Wednesday, May 8, 2013

The Iceman Cometh, part one

Our first stop in Italy, Bolzano
What do Brad Pitt and the charming Alpine town of Bolzano, Italy have in common? The 5,000 year old well preserved ice man known as Ötzi. Brad has the outline of our prehistoric ancestor tattooed on his arm, and Bolzano is where you can see him (Ötzi, not Brad) up close and personal. Enclosed in a highly secured and sophisticated refrigerated room at the South Tyrol Museum of Archaeology, of course.

When plotting our adventures last summer in Germany, Austria, Italy and Switzerland, it was a challenge to figure out which interesting towns we should use as stopovers getting from Munich to Venice. Thanks to the DK Family Guide to Italy book, I found the German/Italian town of Bozen/Bolzano just over the border of Austria and home to Europe's oldest naturally preserved mummy. A perfect stop for the wannabe Indiana Jones C&Gs.

Ötzi was discovered frozen in glacial ice high in the mountains bordering Italy and Austria in 1991. Originally thought to be a lost hiker, imagine the scientists surprise when they realized his prehistoric clothing and gear aged him by a few thousand years. The frozen conditions kept him so well preserved for the past 5,000 years that scientists have been able to find out how he lived, what he looked like, what he ate, and how he died. An x-ray revealed a broken arrow embedded in his shoulder, turning Ötzi's story into an ancient murder mystery. We shared his interesting story with the boys before we left and they couldn't wait to check out a real live (not really) mummy.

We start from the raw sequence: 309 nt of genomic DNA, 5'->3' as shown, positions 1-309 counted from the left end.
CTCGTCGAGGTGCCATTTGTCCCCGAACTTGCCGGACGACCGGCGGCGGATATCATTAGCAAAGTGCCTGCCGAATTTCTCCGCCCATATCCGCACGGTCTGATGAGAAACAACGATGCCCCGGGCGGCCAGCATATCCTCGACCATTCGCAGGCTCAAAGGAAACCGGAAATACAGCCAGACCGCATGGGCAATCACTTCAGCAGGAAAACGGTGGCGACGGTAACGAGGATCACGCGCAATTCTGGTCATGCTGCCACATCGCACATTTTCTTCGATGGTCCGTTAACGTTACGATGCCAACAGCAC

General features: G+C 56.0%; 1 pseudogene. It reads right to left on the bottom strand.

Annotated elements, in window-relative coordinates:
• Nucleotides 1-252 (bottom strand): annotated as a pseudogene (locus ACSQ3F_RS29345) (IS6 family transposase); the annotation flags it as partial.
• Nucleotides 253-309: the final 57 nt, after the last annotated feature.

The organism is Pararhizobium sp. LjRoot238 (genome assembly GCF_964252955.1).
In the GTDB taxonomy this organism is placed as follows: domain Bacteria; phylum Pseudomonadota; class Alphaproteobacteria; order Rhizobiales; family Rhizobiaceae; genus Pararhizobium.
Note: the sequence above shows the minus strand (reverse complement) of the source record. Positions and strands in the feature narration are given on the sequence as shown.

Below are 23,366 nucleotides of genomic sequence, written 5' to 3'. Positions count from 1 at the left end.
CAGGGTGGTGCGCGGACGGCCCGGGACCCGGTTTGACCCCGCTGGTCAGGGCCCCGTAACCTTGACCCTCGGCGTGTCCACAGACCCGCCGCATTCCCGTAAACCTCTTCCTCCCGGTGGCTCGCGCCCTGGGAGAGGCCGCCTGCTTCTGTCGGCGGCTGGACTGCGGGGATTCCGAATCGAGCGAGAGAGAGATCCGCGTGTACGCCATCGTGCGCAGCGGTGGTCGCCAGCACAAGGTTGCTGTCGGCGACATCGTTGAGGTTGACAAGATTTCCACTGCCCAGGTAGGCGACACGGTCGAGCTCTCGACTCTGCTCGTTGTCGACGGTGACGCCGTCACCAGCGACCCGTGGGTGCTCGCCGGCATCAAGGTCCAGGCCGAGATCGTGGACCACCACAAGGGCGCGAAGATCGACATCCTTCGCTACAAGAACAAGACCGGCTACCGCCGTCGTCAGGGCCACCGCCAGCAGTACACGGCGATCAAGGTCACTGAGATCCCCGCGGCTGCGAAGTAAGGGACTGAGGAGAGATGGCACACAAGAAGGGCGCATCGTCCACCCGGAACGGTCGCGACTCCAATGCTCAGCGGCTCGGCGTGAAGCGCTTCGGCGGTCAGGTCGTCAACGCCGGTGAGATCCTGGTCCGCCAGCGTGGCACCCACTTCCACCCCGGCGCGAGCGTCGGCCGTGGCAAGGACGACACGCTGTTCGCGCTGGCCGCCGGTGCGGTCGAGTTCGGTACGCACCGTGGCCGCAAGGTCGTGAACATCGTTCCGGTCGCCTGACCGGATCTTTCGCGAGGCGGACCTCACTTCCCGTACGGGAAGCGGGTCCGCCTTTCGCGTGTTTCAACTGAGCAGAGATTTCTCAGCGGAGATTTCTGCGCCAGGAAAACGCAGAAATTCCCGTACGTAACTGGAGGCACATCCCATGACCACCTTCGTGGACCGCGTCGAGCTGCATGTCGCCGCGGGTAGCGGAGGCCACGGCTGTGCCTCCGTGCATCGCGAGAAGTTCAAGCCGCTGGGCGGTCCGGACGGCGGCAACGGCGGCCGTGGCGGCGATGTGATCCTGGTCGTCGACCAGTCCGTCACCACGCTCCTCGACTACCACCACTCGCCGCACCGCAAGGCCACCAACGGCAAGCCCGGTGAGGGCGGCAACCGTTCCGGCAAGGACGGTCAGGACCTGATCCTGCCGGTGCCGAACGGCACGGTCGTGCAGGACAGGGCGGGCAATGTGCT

Big Ötzi
The South Tyrol Museum of Archaeology is home to Ötzi, the well preserved contents of his backpack, and all the research carried out over the past 20 plus years. You'll see his animal skin clothing, the weapons he carried (huge hit with the little C&Gs), bows and arrows, and shoes that somehow carried him over the ice and snow of the Alps. We were all fascinated by what this 5 foot 3 inch tattooed preserved man could tell us about our history, our genealogy, and about life in ancient times. Everything was displayed in German, Italian, and English and at the end of the exhibits you queue up to take a peek through a glass window into Ötzi's cold but cozy cell. He is kind of gross looking, but after learning so much about his journey to Bolzano it's easy to overlook the ick factor of his dried up shriveled skin and be amazed at 5,000 years of human history in front of you.

After a quick run through the gift shop (thankfully no mummies came home with us) the boys headed downstairs to the kids room. The family room is only open during the summer months and offers a great space for them to play, color and dress up. The little C&Gs loved dressing up like Ötzi and I'm sure if it wasn't so hot outside they would have begged to take the giant hats with them. The room came in handy at the end of our tour of the museum so the kiddos could get some energy out after all that focused attention on our ice man friend.

Little Ötzi
We were so sad to be only spending one night in the South Tyrol/Alto Adige region of Italy. Especially since we are huge fans of the wines produced nearby. I would love to return, and we never would have found this gem without my trusty DK guide book. Bolzano was a very charming Italian town with a German accent (Bolzano in Italian, Bozen in German) full of family friendly places to eat and drink outdoors. I'll recommend a few, along with a review of our amazing hotel in my next post.

The South Tyrol Museum of Archaeology is open Tuesday through Sunday, 10:00am to 6:00pm. During July, August and December it's also open on Mondays. Entry for a family of four is €18, roughly $22US. There has been a lot about Ötzi in the news recently and PBS/NOVA has a wonderful documentary on the research scientists have been doing with our preserved ancestor. If you're thinking about a visit to Bolzano, it's a definite must watch with the kids.

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